Galberth History, Family Crest & Coats of Arms

To the ancient Scottish name Galberth was a nickname for a person who came from Briton. The surname Galberth comes from the Gaelic words gall, which means stranger, and Bhreathnach, which means Briton. This surname was given to those who were described as the strangers from Briton. Galberth is therefore a nickname surname, which belongs to the category of hereditary surnames. Nicknames form a broad and miscellaneous class of surnames, and can refer directly or indirectly to one's personality, physical attributes, mannerisms, or even their habits of dress. Members of the Galberth family settled in Angus, prior to the Norman invasion of England, in 1066.

Early Origins of the Galberth family

The surname Galberth was first found in Angus (Gaelic: Aonghas), part of the Tayside region of northeastern Scotland, and present day Council Area of Angus, formerly known as Forfar or Forfarshire where the first Galbraith chief can be traced back to the 12th century. As this chief married a daughter of the Earl of Lennox the house must have been of a noble status. Sir William Galbraith, who was the fourth Chief of the Clan, became highly involved with Scottish national affairs. He was a co-regent of Scotland in 1255, serving a guardian of the young King Alexander III.

Early History of the Galberth family

This web page shows only a small excerpt of our Galberth research. Another 156 words (11 lines of text) covering the years 1594, 1543, 1528, 1528 and are included under the topic Early Galberth History in all our PDF Extended History products and printed products wherever possible.

Galberth Spelling Variations

The appearance of the printing press and the first dictionaries in the last few hundred years did much to standardize spelling. Prior to that time scribes spelled according to sound, a practice that resulted in many spelling variations. Galberth has been spelled Galbraith, Galbreath, Galbreith, Galbreth, Galbrith, Galberth and many more.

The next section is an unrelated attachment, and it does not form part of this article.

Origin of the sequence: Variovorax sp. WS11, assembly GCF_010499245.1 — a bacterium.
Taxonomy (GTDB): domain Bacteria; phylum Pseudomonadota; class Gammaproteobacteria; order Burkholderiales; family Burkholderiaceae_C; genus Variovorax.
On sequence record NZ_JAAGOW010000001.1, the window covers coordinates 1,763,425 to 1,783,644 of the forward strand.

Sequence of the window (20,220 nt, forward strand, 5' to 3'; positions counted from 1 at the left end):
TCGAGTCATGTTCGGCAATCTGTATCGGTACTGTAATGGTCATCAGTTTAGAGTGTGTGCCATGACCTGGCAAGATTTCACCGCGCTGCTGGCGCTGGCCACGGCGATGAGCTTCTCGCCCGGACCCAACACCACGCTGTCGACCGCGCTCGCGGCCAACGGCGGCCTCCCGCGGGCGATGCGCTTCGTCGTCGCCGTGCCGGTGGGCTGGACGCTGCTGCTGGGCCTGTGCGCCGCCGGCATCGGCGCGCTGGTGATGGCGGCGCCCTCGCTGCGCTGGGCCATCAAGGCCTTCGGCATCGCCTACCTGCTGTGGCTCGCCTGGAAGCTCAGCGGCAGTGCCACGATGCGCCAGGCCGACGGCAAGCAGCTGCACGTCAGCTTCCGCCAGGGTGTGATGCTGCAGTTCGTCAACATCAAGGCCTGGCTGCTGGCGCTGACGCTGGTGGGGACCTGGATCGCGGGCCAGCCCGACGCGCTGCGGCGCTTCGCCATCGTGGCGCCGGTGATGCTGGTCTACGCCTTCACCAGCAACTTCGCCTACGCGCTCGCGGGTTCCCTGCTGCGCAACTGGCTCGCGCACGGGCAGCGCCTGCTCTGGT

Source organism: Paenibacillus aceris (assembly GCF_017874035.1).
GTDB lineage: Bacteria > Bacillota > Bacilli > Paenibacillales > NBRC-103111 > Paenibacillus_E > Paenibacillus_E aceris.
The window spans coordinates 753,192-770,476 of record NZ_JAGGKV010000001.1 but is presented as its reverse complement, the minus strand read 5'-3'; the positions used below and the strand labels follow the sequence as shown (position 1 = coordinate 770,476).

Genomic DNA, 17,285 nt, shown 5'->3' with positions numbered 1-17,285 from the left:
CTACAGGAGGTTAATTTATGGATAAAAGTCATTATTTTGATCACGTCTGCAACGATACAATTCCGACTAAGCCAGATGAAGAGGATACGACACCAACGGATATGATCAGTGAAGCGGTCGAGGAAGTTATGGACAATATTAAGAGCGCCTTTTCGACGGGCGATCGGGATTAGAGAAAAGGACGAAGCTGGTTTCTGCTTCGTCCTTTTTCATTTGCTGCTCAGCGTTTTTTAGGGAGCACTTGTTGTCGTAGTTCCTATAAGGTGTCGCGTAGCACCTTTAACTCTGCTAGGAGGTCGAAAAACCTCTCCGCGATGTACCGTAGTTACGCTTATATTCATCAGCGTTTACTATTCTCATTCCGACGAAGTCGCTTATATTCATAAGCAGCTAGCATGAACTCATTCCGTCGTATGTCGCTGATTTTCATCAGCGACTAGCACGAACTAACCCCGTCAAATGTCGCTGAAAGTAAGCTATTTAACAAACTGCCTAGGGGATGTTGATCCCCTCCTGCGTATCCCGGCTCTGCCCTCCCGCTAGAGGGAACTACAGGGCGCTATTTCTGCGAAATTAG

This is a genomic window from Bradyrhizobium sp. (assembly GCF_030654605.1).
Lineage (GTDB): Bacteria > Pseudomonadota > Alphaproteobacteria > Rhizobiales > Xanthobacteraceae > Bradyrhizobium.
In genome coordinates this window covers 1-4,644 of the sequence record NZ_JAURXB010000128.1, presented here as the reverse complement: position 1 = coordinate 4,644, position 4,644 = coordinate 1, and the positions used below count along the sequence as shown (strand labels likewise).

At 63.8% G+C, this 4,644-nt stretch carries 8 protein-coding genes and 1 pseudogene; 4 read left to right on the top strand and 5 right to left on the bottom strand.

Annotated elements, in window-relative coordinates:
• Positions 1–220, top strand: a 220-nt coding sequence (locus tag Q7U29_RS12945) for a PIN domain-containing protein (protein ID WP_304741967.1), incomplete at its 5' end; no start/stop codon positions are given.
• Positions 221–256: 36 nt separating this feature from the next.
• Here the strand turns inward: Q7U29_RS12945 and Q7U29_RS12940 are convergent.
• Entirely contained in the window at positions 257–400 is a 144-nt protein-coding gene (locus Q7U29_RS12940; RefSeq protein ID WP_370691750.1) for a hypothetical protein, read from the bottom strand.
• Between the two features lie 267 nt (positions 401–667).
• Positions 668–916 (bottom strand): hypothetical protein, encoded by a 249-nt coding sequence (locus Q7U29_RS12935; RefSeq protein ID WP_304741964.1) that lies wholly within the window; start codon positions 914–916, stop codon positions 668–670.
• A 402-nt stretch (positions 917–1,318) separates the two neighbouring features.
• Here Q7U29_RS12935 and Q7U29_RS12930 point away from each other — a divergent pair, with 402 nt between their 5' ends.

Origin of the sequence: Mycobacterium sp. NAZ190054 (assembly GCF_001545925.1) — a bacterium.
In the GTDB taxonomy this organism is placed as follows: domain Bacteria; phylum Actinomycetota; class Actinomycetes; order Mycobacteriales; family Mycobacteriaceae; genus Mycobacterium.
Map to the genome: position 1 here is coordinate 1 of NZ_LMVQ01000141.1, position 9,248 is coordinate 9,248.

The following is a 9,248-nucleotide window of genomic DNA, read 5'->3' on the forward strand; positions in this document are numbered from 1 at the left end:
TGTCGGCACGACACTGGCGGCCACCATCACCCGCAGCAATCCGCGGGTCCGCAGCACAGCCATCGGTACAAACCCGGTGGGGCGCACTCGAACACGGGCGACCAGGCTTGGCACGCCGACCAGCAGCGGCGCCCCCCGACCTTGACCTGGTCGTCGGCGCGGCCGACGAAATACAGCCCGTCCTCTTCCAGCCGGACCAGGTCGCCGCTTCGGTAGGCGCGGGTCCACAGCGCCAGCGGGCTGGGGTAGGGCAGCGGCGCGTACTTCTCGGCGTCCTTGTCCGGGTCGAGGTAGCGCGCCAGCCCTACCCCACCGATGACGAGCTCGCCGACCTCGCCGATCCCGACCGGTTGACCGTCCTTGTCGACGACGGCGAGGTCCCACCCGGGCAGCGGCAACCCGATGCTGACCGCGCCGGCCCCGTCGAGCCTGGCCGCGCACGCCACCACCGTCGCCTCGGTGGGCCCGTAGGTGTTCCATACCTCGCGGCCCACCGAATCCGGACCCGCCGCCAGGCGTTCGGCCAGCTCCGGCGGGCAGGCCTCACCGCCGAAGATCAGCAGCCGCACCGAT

Early Notables of the Galberth family (pre 1700)

Notable amongst the family at this time was Robert Galbraith (d. 1543), Scottish judge, "a priest and treasurer of the Chapel Royal at Stirling, in which capacity he received a charter of the lands of Mydwyn Schelis, near Berwick, dated 5 July 1528. He...
Another 44 words (3 lines of text) are included under the topic Early Galberth Notables in all our PDF Extended History products and printed products wherever possible.

Ireland Migration of the Galberth family to Ireland

Some of the Galberth family moved to Ireland, but this topic is not covered in this excerpt.
Another 57 words (4 lines of text) about their life in Ireland is included in all our PDF Extended History products and printed products wherever possible.


United States Galberth migration to the United States +

The expense of the crossing to the North American colonies seemed small beside the difficulties of remaining in Scotland. It was a long and hard trip, but at its end lay the reward of freedom. Some Scots remained faithful to England and called themselves United Empire Loyalists, while others fought in the American War of Independence. Much of this lost Scottish heritage has been recovered in the last century through Clan societies and other patriotic Scottish organizations. A search of immigration and passenger lists revealed many important, early immigrants to North America bearing the name of Galberth:

Galberth Settlers in United States in the 18th Century
  • James Galberth who settled in Charles Town in 1767


The Galberth Motto +

The motto was originally a war cry or slogan. Mottoes first began to be shown with arms in the 14th and 15th centuries, but were not in general use until the 17th century. Thus the oldest coats of arms generally do not include a motto. Mottoes seldom form part of the grant of arms: Under most heraldic authorities, a motto is an optional component of the coat of arms, and can be added to or changed at will; many families have chosen not to display a motto.

Motto: Ab Obice Suavior
Motto Translation: Stronger when opposed.


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